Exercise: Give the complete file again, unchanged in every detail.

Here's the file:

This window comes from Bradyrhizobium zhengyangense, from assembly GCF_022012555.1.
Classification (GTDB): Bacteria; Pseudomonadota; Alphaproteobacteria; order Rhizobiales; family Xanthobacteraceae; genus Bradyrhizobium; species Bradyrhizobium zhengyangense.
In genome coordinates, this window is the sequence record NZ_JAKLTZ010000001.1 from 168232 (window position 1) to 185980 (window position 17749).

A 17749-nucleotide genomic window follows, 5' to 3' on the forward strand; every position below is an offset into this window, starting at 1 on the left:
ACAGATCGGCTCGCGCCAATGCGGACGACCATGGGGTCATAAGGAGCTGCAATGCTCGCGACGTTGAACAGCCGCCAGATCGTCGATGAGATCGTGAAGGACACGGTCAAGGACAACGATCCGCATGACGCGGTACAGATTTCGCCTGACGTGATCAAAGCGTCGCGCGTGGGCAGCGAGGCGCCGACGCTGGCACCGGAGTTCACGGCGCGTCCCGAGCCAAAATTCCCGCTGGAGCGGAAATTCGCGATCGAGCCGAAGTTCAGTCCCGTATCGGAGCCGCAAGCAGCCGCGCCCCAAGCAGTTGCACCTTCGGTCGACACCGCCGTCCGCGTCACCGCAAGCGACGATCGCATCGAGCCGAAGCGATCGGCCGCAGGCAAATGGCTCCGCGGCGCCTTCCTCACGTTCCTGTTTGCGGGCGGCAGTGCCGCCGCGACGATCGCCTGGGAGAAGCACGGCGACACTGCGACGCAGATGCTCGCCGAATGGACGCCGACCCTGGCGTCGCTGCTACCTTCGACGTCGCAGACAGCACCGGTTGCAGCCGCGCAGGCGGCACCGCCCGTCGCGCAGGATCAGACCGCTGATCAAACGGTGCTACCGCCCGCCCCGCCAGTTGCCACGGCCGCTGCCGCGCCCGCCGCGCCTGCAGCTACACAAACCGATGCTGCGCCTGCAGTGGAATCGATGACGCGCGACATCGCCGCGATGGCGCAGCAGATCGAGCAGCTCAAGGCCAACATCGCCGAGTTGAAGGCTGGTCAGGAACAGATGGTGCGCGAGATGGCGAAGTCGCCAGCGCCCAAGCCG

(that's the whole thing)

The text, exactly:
This window comes from Bradyrhizobium zhengyangense, from assembly GCF_022012555.1.
Classification (GTDB): Bacteria; Pseudomonadota; Alphaproteobacteria; order Rhizobiales; family Xanthobacteraceae; genus Bradyrhizobium; species Bradyrhizobium zhengyangense.
In genome coordinates, this window is the sequence record NZ_JAKLTZ010000001.1 from 168232 (window position 1) to 185980 (window position 17749).

A 17749-nucleotide genomic window follows, 5' to 3' on the forward strand; every position below is an offset into this window, starting at 1 on the left:
ACAGATCGGCTCGCGCCAATGCGGACGACCATGGGGTCATAAGGAGCTGCAATGCTCGCGACGTTGAACAGCCGCCAGATCGTCGATGAGATCGTGAAGGACACGGTCAAGGACAACGATCCGCATGACGCGGTACAGATTTCGCCTGACGTGATCAAAGCGTCGCGCGTGGGCAGCGAGGCGCCGACGCTGGCACCGGAGTTCACGGCGCGTCCCGAGCCAAAATTCCCGCTGGAGCGGAAATTCGCGATCGAGCCGAAGTTCAGTCCCGTATCGGAGCCGCAAGCAGCCGCGCCCCAAGCAGTTGCACCTTCGGTCGACACCGCCGTCCGCGTCACCGCAAGCGACGATCGCATCGAGCCGAAGCGATCGGCCGCAGGCAAATGGCTCCGCGGCGCCTTCCTCACGTTCCTGTTTGCGGGCGGCAGTGCCGCCGCGACGATCGCCTGGGAGAAGCACGGCGACACTGCGACGCAGATGCTCGCCGAATGGACGCCGACCCTGGCGTCGCTGCTACCTTCGACGTCGCAGACAGCACCGGTTGCAGCCGCGCAGGCGGCACCGCCCGTCGCGCAGGATCAGACCGCTGATCAAACGGTGCTACCGCCCGCCCCGCCAGTTGCCACGGCCGCTGCCGCGCCCGCCGCGCCTGCAGCTACACAAACCGATGCTGCGCCTGCAGTGGAATCGATGACGCGCGACATCGCCGCGATGGCGCAGCAGATCGAGCAGCTCAAGGCCAACATCGCCGAGTTGAAGGCTGGTCAGGAACAGATGGTGCGCGAGATGGCGAAGTCGCCAGCGCCCAAGCCG